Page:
Communications service providers throughout Australia need to clean up their act when it comes to buzzwords and industry terms which leave consumers confused
FOR IMMEDIATE RELEASE
Communications service providers throughout Australia need to clean up their act when it comes to buzzwords and industry terms which leave consumers confused. So says industry regulator the Australian Communications and Media Authority (ACMA), which has warned operators over continued misuse of terms such as 'cap' in mobile and broadband plans.
ACMA is also keen to clear up definitions of other industry terms to make sure subscribers do not find themselves misled by providers when signing up. The regulator wants to establish a voluntary code of conduct which all providers will embrace.
'Unlimited plans' are one key area ACMA is seeking to ensure greater clarity on, since many Australian subscribers continue to feel confused by what the term actually means and what they actually get from a supplier.
ACMA has called on all Australian operators to take this term out of subscription offerings. Vodafone has already acted, removing 'Infinite' from plan advertising, while another provider, Amaysim, is now making clear that 1300 and 1800 numbers are included in Unlimited plans.
Sarah McDonald, spokesperson for Compare Mobile Plans, says: "We are pleased to see ACMA acting on this issue and subscribers can only benefit. All communications service providers which claim to offer 'Unlimited' plans need to ensure that their users are getting just that otherwise they can be guilty of misleading customers."
Cap and Included Value
ACMA is also pursuing misuse of the term 'Cap' in contracts, asking for providers to not use the term if the plan does not genuinely have a defined spending limitation to their contract or plan.
To address this ACMA wants providers to put in place distinct definitions of what users actually pay by offering standard unit prices for two-minute voice calls, texts and for 1MB of data usage.
Another term which confuses subscribers - particularly those from overseas - is
'Flagfall', since the US and European markets no longer charge for the connection-related fee.
"Flagfall is very specific to the Australian market and as such tends to mislead subscribers and foreign visitors, and can lead to billshock upon receipt of a monthly bill. It would make everyone's lives easier should the providers change the terminology and make pricing plans clearer," Sarah McDonald went on.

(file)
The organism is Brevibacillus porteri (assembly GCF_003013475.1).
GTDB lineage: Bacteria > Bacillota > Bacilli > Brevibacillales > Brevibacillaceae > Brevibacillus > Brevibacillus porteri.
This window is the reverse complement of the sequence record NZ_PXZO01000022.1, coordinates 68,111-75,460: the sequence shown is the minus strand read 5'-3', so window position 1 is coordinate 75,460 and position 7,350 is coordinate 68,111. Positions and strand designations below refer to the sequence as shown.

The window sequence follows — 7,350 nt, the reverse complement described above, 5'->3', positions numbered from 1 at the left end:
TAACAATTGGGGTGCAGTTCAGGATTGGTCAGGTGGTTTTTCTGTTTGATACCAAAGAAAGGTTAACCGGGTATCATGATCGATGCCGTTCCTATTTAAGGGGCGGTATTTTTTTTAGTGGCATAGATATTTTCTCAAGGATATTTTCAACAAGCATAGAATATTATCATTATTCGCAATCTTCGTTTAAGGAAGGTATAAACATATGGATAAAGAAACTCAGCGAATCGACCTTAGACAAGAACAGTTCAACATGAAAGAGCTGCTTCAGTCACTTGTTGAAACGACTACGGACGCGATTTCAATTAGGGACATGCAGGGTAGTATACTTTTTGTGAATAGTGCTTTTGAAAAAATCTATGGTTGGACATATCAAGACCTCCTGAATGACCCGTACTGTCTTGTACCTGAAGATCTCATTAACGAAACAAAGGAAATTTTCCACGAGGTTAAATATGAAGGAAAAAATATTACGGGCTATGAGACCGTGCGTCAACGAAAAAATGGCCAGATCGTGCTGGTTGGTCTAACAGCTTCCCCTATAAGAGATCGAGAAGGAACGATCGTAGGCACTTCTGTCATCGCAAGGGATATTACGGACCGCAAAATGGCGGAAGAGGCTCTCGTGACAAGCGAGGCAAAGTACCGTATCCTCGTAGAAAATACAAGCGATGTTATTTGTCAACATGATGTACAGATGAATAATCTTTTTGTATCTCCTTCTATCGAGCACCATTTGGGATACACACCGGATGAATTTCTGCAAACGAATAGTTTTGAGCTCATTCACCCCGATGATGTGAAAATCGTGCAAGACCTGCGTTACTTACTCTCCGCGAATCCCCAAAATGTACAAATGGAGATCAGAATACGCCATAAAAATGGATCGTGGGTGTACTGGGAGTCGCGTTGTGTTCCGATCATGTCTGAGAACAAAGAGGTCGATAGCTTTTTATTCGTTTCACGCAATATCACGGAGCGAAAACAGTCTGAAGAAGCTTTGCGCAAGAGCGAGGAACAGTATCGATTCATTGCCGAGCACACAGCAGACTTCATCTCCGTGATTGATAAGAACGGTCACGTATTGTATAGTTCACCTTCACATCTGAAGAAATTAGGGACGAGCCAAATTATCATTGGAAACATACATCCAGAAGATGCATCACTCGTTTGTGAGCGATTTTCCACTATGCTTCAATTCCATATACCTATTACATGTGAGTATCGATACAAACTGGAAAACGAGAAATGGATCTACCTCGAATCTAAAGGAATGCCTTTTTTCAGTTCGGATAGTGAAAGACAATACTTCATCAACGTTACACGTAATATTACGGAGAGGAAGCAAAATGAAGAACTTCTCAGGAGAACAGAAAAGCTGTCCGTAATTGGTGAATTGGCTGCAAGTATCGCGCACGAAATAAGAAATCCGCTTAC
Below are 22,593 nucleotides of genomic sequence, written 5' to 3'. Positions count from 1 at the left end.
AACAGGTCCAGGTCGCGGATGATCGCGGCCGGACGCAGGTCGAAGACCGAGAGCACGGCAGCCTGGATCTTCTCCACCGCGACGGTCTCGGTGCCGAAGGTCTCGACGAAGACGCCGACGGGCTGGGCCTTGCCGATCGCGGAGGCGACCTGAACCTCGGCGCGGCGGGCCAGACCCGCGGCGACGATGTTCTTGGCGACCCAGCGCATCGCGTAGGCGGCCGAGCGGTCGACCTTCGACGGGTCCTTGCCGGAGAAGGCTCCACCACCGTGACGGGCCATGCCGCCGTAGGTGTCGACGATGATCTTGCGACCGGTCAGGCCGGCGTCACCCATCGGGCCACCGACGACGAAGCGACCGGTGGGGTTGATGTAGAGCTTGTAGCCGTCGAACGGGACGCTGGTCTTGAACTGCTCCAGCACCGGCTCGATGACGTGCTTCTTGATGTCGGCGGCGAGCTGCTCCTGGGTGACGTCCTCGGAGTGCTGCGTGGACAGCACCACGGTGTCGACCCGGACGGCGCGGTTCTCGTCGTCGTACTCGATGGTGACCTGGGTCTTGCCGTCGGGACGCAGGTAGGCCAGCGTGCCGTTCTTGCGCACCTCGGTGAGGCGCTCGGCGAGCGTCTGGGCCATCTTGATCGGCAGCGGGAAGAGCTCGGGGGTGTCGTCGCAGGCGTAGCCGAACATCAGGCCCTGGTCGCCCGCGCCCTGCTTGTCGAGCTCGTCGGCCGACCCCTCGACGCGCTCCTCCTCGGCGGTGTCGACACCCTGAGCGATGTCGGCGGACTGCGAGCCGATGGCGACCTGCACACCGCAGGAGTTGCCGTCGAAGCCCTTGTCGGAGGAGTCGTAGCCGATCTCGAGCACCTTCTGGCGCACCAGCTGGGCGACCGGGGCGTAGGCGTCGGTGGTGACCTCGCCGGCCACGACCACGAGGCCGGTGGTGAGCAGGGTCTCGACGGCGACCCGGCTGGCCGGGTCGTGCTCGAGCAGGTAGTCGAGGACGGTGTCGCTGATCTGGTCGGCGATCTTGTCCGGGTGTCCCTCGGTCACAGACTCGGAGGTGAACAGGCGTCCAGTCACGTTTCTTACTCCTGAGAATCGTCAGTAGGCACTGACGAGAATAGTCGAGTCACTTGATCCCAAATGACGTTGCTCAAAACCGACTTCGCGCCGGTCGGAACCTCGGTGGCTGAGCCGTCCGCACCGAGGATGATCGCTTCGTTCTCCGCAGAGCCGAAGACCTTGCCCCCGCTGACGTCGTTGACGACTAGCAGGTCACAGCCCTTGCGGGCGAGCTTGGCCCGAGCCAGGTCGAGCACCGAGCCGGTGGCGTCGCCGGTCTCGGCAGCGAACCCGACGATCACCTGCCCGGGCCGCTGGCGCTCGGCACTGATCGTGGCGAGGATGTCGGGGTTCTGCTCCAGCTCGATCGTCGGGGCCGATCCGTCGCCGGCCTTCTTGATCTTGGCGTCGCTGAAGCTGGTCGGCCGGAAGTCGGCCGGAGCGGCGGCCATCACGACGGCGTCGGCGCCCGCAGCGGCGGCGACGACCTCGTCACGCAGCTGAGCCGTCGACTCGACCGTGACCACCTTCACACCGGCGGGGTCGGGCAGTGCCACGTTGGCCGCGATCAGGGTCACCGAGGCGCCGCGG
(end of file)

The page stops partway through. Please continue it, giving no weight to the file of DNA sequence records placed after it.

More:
Amaysim recently took the progressive step of removing the flagfall confusion from its plans by offering no contract SIM-only contracts which do not include the flagfall fee.
Increased smartphone penetration in Australia requires providers to be clearer about what 'included data' contracts entail too, claims ACMA.
"Here too is a term which providers could clear up for users and make the industry simpler and more straightforward," says Sarah McDonald. "On top of included data in contract terminology, providers can also address expensive roaming charges which often leave consumers with a feeling of having been somewhat ripped off."
Comparing mobile phone plans
Websites like Compare Mobile Plans can help subscribers to compare all the best mobile deals around and find the one that is most appropriate for their needs. The site is home to a simple calculator which consumers can use to establish their requirements and make an informed choice - they can even compare the plus and minus points of various mobile phones available. The site offers information from all Australia's operators, from Telstra to Optus, Dodo to Bigpond and broadband plans from many more.
About Compare Mobile Plans
Compare Mobile Plans is a free, independent comparison website for consumers looking for a mobile phone plan in Australia.
For further enquiries please contact:
Scott Kennedy, CEO, CompareMobilePlans.com.au
T: (1300 850 518)